The world picks sides ahead of Iran talks
By Kaveh L Afrasiabi
NEW YORK - At this week's annual gathering of world leaders at the United
Nations General Assembly, as expected, the twin issues of nuclear disarmament
and non-proliferation received special attention.
As United States President Barack Obama chaired a Security Council meeting
devoted to these two issues, various speakers at the General Assembly raised
issues of concern, such as North Korea and Iran. In return, a number of
developing nations, including Iran, criticized the perceived "double standards"
of the nuclear-weapons states in allegedly skirting their own obligations
toward disarmament while trying to prevent other nations from developing
In his speech to the assembly, Obama implicitly criticized Israel's continued
occupation of Palestinian territories and called for the
restoration of the pre-1967 status quo. Obama did not mention Israel's nuclear
arms among what he described as proliferation "challenges".
French President Nicolas Sarkozy, on the other hand, minced no words in
accusing Tehran of marching toward nuclear weapons and presenting a serious
threat to world peace.
Russia's President Dmitry Medvedev, praising Obama's decision to scrap the
George W Bush-era plan for a missile defense shield in Eastern Europe, hinted
at better arms limitations talks with the US in the near future and also raised
the possibility of endorsing tougher sanctions against Iran. Medvedev conceded
that "in some cases sanctions are inevitable".
Meanwhile, in anticipation of the coming multilateral nuclear talks with Iran
set for October 1 in Istanbul, the foreign ministers of the "Iran Six" nations
met on the sidelines of the UN summit to discuss the nuclear standoff. Still,
Iran would have preferred that the "Iran Six" - the US, Russia, China, France,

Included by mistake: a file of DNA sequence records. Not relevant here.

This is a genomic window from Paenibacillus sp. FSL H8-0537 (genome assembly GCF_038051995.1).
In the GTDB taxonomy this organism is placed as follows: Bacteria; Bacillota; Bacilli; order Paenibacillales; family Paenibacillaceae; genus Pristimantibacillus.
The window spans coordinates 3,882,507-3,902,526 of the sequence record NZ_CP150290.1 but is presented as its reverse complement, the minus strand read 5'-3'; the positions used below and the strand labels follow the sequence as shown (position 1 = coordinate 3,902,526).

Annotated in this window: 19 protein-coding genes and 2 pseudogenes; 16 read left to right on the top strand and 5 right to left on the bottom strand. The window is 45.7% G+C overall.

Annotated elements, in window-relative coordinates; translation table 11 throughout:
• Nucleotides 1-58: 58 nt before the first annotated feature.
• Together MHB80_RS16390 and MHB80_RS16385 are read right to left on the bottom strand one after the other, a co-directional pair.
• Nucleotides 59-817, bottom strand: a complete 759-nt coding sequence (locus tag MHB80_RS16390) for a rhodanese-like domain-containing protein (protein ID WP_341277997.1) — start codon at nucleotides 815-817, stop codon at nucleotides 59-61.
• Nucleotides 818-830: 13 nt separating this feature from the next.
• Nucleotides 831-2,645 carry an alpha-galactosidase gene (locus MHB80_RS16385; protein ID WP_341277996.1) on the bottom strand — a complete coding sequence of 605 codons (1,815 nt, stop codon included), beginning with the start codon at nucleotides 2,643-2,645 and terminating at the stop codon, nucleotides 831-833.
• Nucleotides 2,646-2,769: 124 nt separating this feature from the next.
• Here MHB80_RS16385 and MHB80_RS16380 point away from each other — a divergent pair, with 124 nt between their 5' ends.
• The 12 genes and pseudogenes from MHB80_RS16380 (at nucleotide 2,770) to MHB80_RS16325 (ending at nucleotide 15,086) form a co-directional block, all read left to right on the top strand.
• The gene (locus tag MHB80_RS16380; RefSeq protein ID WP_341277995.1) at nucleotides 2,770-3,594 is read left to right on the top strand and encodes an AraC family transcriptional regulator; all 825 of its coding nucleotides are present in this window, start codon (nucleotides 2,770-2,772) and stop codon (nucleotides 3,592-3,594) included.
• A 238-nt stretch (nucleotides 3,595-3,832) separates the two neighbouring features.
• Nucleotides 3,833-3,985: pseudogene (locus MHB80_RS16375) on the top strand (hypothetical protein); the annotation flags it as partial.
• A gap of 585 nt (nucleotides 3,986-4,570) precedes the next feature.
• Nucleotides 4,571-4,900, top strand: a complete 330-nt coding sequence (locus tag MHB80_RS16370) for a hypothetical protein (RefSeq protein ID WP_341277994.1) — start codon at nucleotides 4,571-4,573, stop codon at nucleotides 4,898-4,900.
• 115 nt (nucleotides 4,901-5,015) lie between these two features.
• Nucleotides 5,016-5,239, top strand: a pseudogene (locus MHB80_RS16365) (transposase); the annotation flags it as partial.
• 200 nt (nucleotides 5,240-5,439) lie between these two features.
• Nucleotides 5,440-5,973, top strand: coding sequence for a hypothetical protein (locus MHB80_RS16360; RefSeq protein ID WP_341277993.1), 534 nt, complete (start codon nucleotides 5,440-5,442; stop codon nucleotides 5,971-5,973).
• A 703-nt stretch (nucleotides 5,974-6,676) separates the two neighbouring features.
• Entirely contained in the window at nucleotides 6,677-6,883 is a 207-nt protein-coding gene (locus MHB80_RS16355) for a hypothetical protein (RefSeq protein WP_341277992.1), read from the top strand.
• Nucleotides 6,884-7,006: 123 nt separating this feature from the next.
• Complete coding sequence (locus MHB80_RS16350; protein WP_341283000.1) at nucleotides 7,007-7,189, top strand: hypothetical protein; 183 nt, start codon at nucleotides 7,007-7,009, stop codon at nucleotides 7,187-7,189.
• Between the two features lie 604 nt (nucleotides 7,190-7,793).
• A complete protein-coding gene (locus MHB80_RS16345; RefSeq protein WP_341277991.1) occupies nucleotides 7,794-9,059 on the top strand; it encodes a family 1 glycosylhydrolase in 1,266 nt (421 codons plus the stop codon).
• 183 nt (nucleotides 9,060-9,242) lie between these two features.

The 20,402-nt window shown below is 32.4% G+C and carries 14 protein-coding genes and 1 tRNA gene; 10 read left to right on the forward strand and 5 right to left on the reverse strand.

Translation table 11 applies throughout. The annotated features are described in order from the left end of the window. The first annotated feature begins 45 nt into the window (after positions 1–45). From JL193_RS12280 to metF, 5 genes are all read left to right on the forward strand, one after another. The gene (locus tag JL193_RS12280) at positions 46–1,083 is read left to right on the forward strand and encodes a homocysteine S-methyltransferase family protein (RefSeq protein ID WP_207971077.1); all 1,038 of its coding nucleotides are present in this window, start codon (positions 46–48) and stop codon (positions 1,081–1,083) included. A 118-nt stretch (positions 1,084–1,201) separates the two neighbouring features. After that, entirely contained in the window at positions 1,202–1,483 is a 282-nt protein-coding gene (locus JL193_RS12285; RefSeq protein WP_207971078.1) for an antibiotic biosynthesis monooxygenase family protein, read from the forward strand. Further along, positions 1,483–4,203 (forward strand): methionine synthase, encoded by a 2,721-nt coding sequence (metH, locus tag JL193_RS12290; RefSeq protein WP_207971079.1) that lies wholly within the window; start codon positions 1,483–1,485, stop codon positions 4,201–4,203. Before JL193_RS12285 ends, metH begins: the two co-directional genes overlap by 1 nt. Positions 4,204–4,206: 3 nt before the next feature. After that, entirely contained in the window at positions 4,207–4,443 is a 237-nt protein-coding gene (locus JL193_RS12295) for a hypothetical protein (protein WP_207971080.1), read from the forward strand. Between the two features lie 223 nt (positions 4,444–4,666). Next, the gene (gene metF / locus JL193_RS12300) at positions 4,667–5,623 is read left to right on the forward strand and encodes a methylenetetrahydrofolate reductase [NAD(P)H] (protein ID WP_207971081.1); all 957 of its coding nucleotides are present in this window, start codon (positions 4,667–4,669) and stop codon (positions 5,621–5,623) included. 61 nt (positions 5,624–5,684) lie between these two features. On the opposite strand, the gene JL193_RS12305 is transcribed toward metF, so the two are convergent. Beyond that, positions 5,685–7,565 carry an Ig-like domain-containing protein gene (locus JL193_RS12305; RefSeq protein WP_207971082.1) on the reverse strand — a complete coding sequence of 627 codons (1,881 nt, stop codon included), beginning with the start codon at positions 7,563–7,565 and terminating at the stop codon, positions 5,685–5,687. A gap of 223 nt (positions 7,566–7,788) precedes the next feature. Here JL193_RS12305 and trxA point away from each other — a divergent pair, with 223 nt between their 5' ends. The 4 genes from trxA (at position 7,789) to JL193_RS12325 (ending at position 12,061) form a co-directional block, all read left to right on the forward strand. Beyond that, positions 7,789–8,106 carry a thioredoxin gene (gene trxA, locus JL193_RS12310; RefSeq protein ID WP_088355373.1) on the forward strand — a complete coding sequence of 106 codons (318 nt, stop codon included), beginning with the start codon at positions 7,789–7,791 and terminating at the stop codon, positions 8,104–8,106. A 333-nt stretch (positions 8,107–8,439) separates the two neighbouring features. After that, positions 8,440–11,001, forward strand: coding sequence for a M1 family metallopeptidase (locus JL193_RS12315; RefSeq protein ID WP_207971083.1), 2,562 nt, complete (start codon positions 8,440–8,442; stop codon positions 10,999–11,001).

Britain and Germany - would have kept the meeting at the level of "political
directors", as was the case in Europe recently.
Iran's President Mahmud Ahmadinejad in his UN speech on Thursday defended his
country's right to nuclear technology without addressing lingering accusations
that Iran harbors "nuclear ambitions". Set to visit Latin American, Ahmadinejad
made a point of questioning the US military's base-building in Colombia. He
also urged Washington to halt its military and interventionist policies in the
Middle East and other regions.
Ahmadinejad also criticized the UN's delay on a report that investigates
Israel's alleged war crimes in the 22-day war in Gaza earlier this year. He
asked the world community how they could sit silent when people in Gaza were
not even allowed to rebuild their homes on the eve of winter months.
Ahmadinejad's intention, it seems, was to represent Iran as a viable voice in
global affairs. His remarks suggested that Iran sees itself as a key regional
power with global intentions and ambitions. The presence of Ahmadinejad's close
ally, combative Venezuelan President Hugo Chavez, bolstered the Iranian
At an earlier meeting with a group of American academics, Ahmadinejad
complained that the Obama administration had ignored several of his overtures.
He repeatedly emphasized his desire for improved relations between the US and
Iran, and called for practical steps to reduce tensions between the two
countries, given the proximity of their military forces.
On the issue of the nuclear talks, Ahmadinejad was optimistic about finding
common ground. He discounted US media reports that Russia and China were
backing Obama on sanctions and warned that sanctions "can destroy areas of
The UN summit was an arena for Tehran and its opponents to defend their
positions on Iran's nuclear standoff before the international community.
Momentum for new sanctions in the event of a failure in the Istanbul talks is
rapidly building. Still, there is some counter-momentum that favors Iran coming
from the 118-member Non-Aligned Movement of developing nations. These competing
opinions promise to introduce new cleavages in world politics should the
nuclear stalemate continue or escalate.
Meanwhile, pro-Israel lobbyists and pundits in the US media are wasting little
time rationalizing Israel's sabre-rattling against Iran. Thomas Freidman, a New
York Times columnist, said the US's reluctance to back Israel's military threat
was wrong and did not serve Washington's strategy towards Iran.
Iran's counter-strategy is to threaten serious reprisals against any unprovoked
attacks. Iranian officials repeatedly point to alleged breaches of the nuclear
Non-Proliferation Treaty obligations toward disarmament on the part of France,
Britain, the US and other "nuclear club" nations that bemoan the threat of
After all, the absence of meaningful disarmament and the failure of
non-proliferation are two sides of the same coin.
Kaveh L Afrasiabi, PhD, is the author of After Khomeini: New
Directions in Iran's Foreign Policy (Westview Press) . For his Wikipedia entry,
click here. His
Reading In Iran Foreign Policy After September 11 (BookSurge Publishing
, October 23, 2008) is now available.